There were about eight years when climate tech was wandering in the wilderness, so to speak. It started after the Solyndra bankruptcy in 2011 and ended about two years ago, when the market began heating up again.
During that time, people in this space examined the valleys of death. What are the stages in a climate tech company’s life cycle that might be painful — or even fatal — to go through? And what resources can a company draw upon to cross these valleys?
To tackle those questions, Shayle spoke to Amy Duffuor, a principal at PRIME Impact Fund, which is set up specifically to help startups cross that chasm (Shayle is on PRIME’s investor advisory council).
Amy and Shayle name the four major valleys, drawing on Hara Wang and Cyril Yee’s RMI article, “Climate Tech’s Four Valleys of Death and Why We Must Build a Bridge.” Then, they compare the climate tech world of today to 2014, a low point in the space when the Prime Coalition was started, examining some of the biggest changes:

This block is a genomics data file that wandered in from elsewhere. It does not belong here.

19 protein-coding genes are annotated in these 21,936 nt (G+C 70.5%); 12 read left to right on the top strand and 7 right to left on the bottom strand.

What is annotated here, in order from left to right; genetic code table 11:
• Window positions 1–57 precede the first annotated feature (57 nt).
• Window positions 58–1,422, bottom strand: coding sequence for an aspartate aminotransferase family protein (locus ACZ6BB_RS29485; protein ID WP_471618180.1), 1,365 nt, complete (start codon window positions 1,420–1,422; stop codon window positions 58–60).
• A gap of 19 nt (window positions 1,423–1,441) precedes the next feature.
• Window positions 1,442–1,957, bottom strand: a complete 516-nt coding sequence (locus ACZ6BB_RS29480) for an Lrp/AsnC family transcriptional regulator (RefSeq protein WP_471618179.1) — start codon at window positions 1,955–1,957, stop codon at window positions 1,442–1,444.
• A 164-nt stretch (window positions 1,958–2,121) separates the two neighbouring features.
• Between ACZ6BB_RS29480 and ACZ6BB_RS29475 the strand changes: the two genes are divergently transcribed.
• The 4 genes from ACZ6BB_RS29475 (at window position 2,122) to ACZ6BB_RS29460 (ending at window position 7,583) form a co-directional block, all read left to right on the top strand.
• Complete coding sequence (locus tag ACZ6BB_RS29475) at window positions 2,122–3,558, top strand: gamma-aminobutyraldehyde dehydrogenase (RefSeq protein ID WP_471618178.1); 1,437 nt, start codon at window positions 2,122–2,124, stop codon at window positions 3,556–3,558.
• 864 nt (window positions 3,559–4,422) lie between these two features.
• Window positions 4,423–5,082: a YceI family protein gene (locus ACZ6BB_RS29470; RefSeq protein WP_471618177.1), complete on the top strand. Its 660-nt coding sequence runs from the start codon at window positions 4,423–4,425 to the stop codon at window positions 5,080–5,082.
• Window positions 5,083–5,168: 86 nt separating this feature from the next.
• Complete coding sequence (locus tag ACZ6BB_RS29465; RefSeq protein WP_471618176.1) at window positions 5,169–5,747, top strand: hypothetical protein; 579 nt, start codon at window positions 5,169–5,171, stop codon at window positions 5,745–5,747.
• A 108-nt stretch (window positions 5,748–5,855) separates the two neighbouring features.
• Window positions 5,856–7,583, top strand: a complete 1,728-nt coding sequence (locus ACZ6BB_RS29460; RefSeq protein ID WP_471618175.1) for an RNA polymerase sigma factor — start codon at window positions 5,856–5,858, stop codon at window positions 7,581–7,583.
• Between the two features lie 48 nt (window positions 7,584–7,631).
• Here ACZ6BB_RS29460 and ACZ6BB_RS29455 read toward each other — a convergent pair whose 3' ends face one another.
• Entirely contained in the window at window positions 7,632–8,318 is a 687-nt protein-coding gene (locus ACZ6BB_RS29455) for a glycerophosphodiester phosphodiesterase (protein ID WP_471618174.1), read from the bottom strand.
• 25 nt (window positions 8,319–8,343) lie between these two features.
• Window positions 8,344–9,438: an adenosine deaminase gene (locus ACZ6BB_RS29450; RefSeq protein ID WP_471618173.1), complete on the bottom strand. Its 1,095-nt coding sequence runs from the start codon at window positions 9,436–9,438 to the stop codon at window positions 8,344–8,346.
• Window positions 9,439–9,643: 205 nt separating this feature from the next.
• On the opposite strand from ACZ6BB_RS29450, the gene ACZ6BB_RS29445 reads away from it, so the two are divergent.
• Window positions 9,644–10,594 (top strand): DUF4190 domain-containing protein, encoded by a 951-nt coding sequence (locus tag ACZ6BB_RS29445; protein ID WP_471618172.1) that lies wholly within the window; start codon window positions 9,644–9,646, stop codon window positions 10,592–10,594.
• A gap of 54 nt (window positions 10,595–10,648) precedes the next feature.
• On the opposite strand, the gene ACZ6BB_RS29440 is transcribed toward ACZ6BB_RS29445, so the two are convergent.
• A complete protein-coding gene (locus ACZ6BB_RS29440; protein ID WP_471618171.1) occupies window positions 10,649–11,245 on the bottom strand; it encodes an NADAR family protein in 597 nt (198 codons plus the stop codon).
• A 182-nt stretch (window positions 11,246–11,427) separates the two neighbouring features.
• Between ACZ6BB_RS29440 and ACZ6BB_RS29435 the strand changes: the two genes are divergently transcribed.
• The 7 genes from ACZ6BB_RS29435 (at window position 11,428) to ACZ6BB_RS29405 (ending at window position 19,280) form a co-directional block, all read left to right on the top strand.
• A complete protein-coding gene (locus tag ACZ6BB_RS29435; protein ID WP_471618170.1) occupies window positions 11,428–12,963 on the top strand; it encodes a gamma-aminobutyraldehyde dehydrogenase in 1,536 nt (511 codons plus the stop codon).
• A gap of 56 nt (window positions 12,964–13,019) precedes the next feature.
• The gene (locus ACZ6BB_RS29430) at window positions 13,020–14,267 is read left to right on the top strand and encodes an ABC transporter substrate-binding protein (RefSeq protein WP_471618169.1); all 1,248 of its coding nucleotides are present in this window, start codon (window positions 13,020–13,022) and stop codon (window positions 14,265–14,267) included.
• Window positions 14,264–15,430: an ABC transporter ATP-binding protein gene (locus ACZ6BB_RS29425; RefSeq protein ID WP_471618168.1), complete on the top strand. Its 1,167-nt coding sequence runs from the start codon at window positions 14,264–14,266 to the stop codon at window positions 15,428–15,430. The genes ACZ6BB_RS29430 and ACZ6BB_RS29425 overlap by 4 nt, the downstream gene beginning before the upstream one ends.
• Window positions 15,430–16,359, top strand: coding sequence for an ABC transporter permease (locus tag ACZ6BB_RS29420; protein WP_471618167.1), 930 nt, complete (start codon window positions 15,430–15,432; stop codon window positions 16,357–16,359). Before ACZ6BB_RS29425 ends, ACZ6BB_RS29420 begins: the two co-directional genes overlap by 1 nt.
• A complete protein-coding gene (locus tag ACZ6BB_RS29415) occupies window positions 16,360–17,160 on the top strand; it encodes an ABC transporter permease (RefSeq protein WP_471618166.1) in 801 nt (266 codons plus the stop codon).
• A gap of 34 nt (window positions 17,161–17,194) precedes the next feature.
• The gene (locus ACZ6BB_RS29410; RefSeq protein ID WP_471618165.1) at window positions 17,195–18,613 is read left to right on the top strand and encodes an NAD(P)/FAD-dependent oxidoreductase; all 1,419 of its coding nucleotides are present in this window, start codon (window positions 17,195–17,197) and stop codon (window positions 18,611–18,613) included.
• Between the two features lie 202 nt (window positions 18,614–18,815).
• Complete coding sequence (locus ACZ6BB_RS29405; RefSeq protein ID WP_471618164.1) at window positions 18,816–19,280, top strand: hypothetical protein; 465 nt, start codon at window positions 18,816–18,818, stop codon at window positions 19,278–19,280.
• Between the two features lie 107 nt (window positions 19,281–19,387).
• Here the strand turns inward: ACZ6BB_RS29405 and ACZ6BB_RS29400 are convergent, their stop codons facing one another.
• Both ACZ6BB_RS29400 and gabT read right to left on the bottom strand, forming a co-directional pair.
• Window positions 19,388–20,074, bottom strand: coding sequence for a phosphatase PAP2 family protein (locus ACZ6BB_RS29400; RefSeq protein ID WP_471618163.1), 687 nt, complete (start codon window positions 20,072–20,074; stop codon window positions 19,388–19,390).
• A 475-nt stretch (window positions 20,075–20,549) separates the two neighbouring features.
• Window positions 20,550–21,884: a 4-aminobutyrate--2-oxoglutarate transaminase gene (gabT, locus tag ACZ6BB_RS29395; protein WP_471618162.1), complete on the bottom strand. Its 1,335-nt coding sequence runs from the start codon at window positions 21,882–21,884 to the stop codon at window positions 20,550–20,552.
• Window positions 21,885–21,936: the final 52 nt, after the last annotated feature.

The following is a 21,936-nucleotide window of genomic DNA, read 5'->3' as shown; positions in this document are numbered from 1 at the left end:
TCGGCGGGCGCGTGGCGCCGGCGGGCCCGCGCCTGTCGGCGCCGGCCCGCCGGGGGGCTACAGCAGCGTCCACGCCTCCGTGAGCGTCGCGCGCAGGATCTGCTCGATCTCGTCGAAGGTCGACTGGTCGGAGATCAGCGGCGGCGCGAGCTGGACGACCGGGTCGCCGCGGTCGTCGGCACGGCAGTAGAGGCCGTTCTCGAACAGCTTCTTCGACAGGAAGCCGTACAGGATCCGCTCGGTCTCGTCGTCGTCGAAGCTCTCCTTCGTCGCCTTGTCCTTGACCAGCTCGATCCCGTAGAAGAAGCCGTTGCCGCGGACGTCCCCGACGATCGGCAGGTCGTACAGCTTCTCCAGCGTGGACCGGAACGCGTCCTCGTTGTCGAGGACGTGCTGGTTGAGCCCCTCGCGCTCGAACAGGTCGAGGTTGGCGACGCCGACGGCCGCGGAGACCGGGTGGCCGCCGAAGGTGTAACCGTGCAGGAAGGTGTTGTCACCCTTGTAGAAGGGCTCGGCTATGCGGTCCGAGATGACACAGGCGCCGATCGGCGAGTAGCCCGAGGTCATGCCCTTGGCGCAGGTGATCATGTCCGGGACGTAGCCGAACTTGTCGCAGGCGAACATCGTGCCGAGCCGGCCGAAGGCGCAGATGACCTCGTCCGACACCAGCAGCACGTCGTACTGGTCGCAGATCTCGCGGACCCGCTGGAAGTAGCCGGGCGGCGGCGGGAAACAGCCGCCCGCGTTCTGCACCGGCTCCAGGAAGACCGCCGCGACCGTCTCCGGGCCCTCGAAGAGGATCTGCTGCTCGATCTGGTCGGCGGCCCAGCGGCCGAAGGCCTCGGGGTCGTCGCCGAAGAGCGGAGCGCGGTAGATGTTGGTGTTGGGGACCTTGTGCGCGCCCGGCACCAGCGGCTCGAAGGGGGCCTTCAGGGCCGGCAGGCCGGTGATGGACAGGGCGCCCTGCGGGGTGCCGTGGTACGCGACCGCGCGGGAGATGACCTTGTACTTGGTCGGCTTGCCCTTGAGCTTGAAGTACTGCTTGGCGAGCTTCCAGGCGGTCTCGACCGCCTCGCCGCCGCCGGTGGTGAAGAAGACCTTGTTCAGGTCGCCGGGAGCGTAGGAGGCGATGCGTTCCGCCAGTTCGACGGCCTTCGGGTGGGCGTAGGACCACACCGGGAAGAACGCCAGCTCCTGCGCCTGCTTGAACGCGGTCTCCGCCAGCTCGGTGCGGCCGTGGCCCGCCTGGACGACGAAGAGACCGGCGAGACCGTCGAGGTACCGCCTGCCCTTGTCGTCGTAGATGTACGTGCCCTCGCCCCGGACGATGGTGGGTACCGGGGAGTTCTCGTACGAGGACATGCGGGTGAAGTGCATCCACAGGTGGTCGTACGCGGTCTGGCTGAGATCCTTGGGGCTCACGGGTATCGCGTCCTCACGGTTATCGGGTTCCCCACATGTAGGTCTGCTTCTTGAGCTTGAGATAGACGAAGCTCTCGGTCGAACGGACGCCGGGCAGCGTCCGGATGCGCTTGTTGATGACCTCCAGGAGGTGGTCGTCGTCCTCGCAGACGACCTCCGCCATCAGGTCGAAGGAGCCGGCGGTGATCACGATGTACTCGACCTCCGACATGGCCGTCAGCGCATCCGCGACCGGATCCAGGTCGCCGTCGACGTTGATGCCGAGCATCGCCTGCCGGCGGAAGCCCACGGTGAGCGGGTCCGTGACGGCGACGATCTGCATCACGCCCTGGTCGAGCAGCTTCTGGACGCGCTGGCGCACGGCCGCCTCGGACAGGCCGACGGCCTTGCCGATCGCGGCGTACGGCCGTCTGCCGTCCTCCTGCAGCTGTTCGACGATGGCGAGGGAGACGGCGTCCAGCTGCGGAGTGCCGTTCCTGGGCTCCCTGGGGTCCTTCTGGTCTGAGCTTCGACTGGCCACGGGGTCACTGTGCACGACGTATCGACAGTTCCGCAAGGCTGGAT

- The influx of generalist investors
- The maturing ecosystem of incubators, accelerators and funds that provide support at multiple stages in a startup’s path to growth
- The explosion of corporate commitments, reflecting the growing demand for climate action from consumers, investors and the general public
- The growing options for exit, such as SPACs and M&As, that are making it easier for entrepreneurs to raise more money, faster
Finally, they look toward 2025 and ask: How might the valleys of death shift in the future?
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